Beyond Beyonce: 8 Songs In My Playlist That Kick Pop Music’s Ass

Posted on June 4, 2015 in Culture-Vulture

By Kabir Sharma:

We all love good music and link much of our lives with it. Though the last 10 years have seen too much poor pop music, there have been many inspiring and memorable songs in between. Here are 8 of my favourites from alternate genres- songs which pack a lot of soul and will never be forgotten:

Gnarls Barkley – ‘Crazy’ (2006): For many of us who were in our teens when this came out, it was the greatest song. Three minutes of pure genius, thrilling every single time.

It wasn’t because I didn’t know enough, I just knew too much. Does that make me crazy?” With a lot more crazy on the crazy. Abstract lyrics which resonate with all and could refer to everything only add to that all searching scream. The band, Atlanta rapper Cee-Lo and indie producer Danger Mouse, have a few other good songs such as Smiley Faces and Who’s Gonna Save my Soul. Forever, Cee Lo’s cries will haunt and question.

Porcupine Tree – ‘Anesthetize’ (2007): The British progressive rock band have remained true to their form for over thirty years now, re-inventing their sound with each album. Anesthetize, from the 2007 ‘Fear Of A Blank Planet’ is one of their greatest. A 17 minute classic, it goes from an intense and measured intro to an ambitious interlude with the drums commanding the sound for large periods, to a big crescendo leading to a much quieter conclusion; giving the feeling of a realization. With one of the best drummers of all time in Gavin Harrison and the amazing bassist Colin Edwin; the structure of the music really propels it. You will be shaking your head with the drum cymbals throughout. Other great songs are ‘Sound Of Muzak’, ‘Blackest Eyes’, ‘Trains’.

Tool- ‘Jambi’ (2007): Tool have created not just a new genre, but a new kind of music altogether. Though it may be complex – sometimes following the Fibonacci sequence, sometimes the Iambic pentameter- to listen to, it’s always refreshing and groovy. The patterns and rhythms remind of the infinite possibilities of music. Jambi, like most of their songs, has a huge, cosmic sound which keeps building on itself, like an argument of logic.

Shine down upon the broken
Shine until the two become one

With virtuosos Danny Carey on drums, Justin Chancellor on Bass, Adam Jones on Guitar and Maynard James-Keenan on vocals – Tool maintains an unachievable, legendary status in music circuits. Other great songs are ‘Lateralus’, ‘Schism’ and ‘The Pot’.

Hozier – ‘Take me to Church’ (2014): In 2014, hearing the gut wrenching lyrics in a powerful soul-rock setting, was rare and amazing.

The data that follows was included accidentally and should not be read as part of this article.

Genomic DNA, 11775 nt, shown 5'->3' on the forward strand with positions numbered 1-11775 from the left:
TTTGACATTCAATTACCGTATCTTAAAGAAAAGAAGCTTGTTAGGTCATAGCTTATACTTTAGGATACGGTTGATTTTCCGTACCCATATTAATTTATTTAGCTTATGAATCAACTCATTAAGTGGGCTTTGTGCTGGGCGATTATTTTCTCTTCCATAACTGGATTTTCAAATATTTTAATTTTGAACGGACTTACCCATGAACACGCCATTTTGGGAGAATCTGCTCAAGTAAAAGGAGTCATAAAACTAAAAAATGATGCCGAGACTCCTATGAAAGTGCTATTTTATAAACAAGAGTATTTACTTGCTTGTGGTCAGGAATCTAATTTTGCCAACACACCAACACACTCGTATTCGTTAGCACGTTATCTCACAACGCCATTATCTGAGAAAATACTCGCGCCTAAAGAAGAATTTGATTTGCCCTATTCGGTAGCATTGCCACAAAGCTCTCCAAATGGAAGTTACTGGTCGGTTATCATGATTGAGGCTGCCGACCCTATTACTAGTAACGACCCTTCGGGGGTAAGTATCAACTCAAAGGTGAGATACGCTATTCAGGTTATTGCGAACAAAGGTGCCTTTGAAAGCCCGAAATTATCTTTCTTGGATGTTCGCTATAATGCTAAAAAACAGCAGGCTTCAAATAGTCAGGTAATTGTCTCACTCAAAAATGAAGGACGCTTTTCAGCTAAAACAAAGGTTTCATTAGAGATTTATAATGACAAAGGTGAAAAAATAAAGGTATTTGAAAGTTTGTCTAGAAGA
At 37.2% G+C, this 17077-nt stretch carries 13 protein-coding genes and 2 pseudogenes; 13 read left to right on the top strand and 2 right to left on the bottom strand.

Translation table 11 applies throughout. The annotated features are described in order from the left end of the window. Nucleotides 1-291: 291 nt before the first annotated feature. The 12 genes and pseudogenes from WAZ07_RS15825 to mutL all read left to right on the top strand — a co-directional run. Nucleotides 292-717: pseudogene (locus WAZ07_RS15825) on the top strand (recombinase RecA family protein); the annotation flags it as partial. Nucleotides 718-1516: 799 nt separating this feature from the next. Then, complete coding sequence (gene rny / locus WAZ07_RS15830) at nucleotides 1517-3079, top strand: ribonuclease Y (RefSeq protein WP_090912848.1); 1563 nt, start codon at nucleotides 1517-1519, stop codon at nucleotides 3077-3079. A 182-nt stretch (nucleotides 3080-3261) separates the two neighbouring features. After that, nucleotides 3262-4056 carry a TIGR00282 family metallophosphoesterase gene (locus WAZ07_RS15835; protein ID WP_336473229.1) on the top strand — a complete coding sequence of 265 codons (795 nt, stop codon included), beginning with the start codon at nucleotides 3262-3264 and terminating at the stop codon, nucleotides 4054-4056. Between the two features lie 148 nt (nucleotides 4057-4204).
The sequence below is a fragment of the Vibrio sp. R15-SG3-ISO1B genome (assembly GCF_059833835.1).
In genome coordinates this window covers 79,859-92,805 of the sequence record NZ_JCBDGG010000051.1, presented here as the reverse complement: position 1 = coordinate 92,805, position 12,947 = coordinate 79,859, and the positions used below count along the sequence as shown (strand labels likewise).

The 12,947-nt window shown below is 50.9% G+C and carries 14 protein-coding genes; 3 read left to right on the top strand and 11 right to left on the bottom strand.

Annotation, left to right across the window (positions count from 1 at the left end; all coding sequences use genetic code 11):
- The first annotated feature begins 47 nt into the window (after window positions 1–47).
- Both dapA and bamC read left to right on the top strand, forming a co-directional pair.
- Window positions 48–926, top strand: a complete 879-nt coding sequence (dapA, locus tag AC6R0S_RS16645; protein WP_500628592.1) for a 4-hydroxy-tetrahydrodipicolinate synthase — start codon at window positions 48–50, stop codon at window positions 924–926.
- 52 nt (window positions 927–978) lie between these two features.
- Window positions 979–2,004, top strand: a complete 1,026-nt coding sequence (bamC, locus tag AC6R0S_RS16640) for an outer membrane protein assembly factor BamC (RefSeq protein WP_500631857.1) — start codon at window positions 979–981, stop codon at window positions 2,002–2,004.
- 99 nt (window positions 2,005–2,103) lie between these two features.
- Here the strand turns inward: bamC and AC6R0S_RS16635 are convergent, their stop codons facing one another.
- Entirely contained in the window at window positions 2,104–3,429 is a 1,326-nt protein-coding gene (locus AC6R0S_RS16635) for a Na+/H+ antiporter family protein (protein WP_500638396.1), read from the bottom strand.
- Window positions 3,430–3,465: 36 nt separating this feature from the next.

Take me to church
I’ll worship like a dog at the shrine of your lies
I’ll tell you my sins and you can sharpen your knife.

It’s a love song which targets institutions that teach some kinds of people to be ashamed about that” as Hozier puts it. The young Irish musician has given us a mammoth, disturbing, very political statement of love that is impossible to erase from memory. The video should be watched as well. Other good songs are Someone New and From Eden.

Bon Iver – ‘Skinny Love’ (2008): Acoustic guitar, heavy words and one hell of a voice. American Indie band Bon Iver is immediately recognizable in its sound. Singer-Songwriter Justin Vernon wrote the song about a “Skinny” love, a form of love he describes as “one that doesn’t have weight. Skinny love doesn’t have a chance as it’s not nourished.” Bon Iver won the Grammy in 2012 for best new artist.”Who will love you?
Who will fight?
Who will fall far behind?

Lorde – ‘Royals’ (2012): The best reply we have to the onslaught of shallow pop music, is from New Zealand born Lorde. She says it best:

But every song’s like:
Gold teeth
Grey Goose
Tripping in the bathroom
Bloodstains
Ball gowns
Trashing the hotel room…
We don’t care, we’re driving Cadillacs in our dreams

Brilliant lyrics and the layered sound make it stick. This song will make you smile. The brilliant and bare video needs to be watched.

Beirut – ‘Postcards From Italy’ (2007): 

The times we had
Oh, when the wind would blow with rain and snow
Were not all bad
We put our feet just where they had
Had to go, never to go

Is how this song dripping with nostalgia sets sailing. California based Beirut are a genre in themselves- described as “Baroque Pop or Balkan Folk”: essentially a huge folk rock sound coming from multiple instruments. Sailing and drifting in fond memory, and in the Italian sea breeze. Nantes, A Sunday Smile, Elephant Gun are other must listens.

Foster The People – Pumped Up Kicks (2010): The deceptively catchy song was written from the perspective of a troubled and delusional youth with homicidal thoughts. Lead man Mark Foster decided to “get inside the head of an isolated, psychotic kid” and “bring awareness” to the issue of gun violence among youth”.

All the other kids with the pumped up kicks,
You better run, better run, outrun my gun.
All the other kids with the pumped up kicks,
You better run, better run, faster than my bullet.

In contrast, the music, written first, is upbeat and has the feel of a perfect outdoor song.
It’s a ‘fuck you’ song to the hipsters in a way—but it’s a song the hipsters are going to want to dance to.” Foster was staying near a beach when he wrote the song, and that influenced the melody.

Do comment on what you think and add in your own favourites!

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